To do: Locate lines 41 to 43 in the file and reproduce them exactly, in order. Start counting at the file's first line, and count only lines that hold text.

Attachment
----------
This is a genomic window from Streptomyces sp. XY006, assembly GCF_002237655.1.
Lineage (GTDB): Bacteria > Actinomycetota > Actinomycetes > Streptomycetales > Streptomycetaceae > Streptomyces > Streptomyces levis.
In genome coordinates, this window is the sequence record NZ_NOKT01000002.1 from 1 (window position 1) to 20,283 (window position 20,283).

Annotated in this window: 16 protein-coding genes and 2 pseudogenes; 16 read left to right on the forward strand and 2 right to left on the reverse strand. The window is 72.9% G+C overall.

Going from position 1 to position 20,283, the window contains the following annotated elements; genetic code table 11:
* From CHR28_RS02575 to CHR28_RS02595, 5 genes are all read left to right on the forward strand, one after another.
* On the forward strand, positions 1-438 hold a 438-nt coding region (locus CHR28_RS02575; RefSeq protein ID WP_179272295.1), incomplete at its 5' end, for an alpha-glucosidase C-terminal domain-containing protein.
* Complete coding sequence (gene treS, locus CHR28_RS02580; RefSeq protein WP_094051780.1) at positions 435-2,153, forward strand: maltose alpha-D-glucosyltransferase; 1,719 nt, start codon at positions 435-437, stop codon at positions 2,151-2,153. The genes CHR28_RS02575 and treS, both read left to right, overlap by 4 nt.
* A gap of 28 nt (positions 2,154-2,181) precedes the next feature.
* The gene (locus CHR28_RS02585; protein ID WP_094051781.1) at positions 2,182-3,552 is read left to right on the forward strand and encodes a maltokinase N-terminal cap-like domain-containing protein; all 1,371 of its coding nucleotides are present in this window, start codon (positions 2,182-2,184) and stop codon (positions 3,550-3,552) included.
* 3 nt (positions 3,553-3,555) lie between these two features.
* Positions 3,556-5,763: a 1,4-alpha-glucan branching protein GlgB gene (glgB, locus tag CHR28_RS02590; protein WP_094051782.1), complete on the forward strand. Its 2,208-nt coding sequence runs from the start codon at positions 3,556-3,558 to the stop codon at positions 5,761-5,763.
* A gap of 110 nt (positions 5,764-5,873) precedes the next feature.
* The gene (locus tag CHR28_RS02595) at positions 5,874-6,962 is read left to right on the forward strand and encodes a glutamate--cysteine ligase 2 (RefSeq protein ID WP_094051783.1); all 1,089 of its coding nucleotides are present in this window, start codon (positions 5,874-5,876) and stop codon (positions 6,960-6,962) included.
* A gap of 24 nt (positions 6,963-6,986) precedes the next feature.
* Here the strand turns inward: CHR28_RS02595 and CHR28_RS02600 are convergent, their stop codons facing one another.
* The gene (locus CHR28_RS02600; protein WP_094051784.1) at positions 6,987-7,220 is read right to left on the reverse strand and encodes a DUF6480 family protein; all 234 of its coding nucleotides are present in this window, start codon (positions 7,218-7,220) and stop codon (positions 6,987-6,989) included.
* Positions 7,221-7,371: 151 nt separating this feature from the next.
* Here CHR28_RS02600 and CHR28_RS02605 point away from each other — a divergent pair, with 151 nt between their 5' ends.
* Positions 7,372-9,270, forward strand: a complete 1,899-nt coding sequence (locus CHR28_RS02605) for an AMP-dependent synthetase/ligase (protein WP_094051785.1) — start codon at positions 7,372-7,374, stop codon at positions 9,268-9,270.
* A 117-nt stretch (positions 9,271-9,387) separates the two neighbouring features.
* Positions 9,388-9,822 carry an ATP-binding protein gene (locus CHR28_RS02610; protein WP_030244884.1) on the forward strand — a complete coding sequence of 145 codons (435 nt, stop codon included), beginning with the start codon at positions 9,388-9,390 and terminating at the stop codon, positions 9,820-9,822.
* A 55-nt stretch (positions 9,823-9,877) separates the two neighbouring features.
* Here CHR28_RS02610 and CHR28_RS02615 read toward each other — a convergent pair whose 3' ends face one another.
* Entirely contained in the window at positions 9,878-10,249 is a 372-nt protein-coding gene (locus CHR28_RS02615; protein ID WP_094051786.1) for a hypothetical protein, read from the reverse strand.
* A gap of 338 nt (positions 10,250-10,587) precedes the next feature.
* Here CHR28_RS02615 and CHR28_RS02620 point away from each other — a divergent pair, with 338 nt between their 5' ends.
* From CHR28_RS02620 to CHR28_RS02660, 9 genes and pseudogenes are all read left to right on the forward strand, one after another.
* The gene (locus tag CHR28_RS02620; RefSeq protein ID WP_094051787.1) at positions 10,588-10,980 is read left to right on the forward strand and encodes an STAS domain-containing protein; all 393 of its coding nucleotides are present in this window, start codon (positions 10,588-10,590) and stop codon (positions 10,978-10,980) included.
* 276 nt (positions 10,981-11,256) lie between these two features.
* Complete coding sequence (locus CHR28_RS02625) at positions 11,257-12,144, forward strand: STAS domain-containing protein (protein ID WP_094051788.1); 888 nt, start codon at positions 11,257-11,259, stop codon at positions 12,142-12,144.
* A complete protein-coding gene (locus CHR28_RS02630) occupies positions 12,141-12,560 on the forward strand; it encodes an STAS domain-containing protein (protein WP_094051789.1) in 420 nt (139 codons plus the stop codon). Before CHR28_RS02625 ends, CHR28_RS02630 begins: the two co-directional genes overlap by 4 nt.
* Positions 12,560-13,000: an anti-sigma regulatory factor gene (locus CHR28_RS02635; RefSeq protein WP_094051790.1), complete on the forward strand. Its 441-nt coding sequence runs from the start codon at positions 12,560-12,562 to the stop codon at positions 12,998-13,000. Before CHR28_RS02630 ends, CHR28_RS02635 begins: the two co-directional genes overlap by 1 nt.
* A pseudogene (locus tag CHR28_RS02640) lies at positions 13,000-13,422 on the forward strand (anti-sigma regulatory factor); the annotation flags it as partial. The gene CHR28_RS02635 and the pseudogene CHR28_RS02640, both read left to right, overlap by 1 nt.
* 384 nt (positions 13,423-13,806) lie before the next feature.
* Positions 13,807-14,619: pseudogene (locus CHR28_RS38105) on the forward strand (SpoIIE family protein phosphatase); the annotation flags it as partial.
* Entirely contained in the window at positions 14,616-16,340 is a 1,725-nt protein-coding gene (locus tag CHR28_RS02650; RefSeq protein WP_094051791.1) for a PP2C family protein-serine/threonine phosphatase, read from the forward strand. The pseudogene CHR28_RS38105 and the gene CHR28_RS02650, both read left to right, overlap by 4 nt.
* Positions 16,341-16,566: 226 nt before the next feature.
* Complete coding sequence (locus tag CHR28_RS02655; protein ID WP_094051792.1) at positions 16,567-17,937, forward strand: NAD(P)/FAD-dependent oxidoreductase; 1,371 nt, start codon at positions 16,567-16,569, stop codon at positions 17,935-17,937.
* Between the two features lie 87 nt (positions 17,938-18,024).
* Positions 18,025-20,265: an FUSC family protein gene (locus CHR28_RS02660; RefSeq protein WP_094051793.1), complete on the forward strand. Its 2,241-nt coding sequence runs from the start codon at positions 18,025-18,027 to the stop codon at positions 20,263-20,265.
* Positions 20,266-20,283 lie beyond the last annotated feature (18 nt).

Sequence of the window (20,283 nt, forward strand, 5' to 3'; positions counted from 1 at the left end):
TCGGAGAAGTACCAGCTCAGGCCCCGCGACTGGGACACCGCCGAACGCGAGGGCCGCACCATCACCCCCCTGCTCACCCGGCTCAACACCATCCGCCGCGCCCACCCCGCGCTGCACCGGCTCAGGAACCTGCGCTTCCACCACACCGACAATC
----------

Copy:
* Positions 18,025-20,265: an FUSC family protein gene (locus CHR28_RS02660; RefSeq protein WP_094051793.1), complete on the forward strand. Its 2,241-nt coding sequence runs from the start codon at positions 18,025-18,027 to the stop codon at positions 20,263-20,265.
* Positions 20,266-20,283 lie beyond the last annotated feature (18 nt).

Sequence of the window (20,283 nt, forward strand, 5' to 3'; positions counted from 1 at the left end):